Australian funding growth claims ‘shifty’

Institutions that win performance-related funding will fall behind anyway, university group claims

February 18, 2019
Source: Getty

The additional money promised under Australia’s contentious performance-related funding scheme will not keep pace with inflation, let alone a demographic bump triggered by a turn-of-the-century “baby bonus”, universities have warned.

The proposed scheme, if implemented, would see teaching grants accumulate by about an extra A$70 million (£39 million) annually from next year. The money would be shared by universities that perform acceptably on measures such as retention, completion and student satisfaction.

But the Innovative Research Universities group said that the extra money would not match increases in either population or teaching costs. Conor King, executive director of the IRU, said that it was “shifty” to suggest that the scheme would fund universities to increase their admissions in line with population growth.

This is because the additional money is tied to the growth rate of the overall adult population, while the number of school-leavers is expected to expand at more than double that rate between 2022 and 2025.

The bloated pipeline of 17- to 18-year-olds – thought to be the result of a financial incentive scheme introduced in 2002 to encourage couples to have more babies – means that demand for university is likely to grow at more than twice the rate of funded university places.

Moreover, when the government capped the overall value of teaching grants at the end of 2017, it did not introduce any mechanism to index the cap. This means that the real value of funding for teaching is declining at the rate of inflation – about 2 per cent – which is considerably more than the population growth projections underpinning the performance funding.

“Universities are going to be standing still at best, assuming they get the full performance-based complement,” Mr King said.

The government should index the cap on teaching grants, he said, so that the base funding keeps pace with inflation, and then tie the performance-contingent funds to the growth rate of the 17- to 18-year-old population. Such a measure would cumulatively increase the cost of the scheme by perhaps A$95 million a year.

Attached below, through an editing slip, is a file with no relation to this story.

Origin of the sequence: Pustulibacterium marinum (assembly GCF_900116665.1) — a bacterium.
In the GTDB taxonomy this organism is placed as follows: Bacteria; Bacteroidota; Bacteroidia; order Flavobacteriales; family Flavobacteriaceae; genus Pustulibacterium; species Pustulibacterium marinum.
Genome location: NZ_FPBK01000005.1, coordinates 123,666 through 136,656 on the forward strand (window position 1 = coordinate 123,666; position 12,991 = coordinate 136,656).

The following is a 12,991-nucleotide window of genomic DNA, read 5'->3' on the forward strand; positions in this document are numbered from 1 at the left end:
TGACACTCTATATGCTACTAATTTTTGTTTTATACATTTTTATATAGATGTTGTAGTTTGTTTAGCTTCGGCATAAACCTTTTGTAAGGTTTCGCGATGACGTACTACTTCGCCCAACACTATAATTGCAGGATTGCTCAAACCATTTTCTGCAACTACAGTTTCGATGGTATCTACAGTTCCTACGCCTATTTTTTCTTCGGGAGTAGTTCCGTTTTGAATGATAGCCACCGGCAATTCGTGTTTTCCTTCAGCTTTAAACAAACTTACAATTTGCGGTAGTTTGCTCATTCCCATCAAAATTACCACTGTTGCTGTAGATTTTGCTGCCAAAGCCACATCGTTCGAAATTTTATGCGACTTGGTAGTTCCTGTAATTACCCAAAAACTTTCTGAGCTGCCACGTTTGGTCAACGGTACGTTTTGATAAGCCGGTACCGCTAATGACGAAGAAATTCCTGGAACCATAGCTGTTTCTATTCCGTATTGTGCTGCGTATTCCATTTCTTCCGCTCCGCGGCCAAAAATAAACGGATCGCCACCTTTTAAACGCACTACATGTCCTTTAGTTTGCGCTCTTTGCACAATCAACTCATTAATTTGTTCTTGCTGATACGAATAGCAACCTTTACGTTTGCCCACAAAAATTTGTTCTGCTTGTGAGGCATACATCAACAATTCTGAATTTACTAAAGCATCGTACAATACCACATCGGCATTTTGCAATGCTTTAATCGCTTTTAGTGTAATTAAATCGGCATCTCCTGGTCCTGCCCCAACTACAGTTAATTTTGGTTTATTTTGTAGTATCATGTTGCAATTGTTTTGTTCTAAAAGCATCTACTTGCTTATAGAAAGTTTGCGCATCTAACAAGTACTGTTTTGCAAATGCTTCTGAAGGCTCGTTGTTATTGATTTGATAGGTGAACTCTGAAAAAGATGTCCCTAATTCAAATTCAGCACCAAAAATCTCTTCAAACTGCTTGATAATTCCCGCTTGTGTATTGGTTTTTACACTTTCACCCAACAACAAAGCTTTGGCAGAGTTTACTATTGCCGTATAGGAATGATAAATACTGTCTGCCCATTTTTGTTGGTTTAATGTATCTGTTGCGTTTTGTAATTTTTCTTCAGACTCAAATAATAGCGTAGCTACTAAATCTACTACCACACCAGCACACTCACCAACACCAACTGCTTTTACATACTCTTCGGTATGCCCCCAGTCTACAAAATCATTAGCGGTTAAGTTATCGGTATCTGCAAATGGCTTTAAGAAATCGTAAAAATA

Responses to a discussion paper on the proposed scheme were due on 15 February. The government has undertaken to publish the submissions after that date.

La Trobe University vice-chancellor John Dewar said the scheme was the “wrong mechanism” for meeting the government’s objectives. “I don’t have a problem with a framework for measuring the sector’s performance; I just don’t think it should be tied to funding,” he told Times Higher Education.

“The paper talks about wanting to improve participation rates in regional and rural areas, which I thoroughly endorse. The problem is that the universities that most need the growth places are least likely to do well on these metrics.”

Professor Dewar said that the proposed metrics did not measure performance. “They measure outputs, a lot of which just reflect inputs in the form of students’ demographics. Performance on a lot of the metrics being proposed is highly correlated with socio-economic status and ATARs [university admission scores].

“A university that draws higher socio-economic students with higher entry scores is likely to do better on these measures than universities that draw from a different demographic. Unless you’re very careful, all you’ll end up doing is rewarding institutions that attract more middle-class students.”

Register to continue

Why register?

  • Registration is free and only takes a moment
  • Once registered, you can read 3 articles a month
  • Sign up for our newsletter
Please Login or Register to read this article.

Related articles

Related universities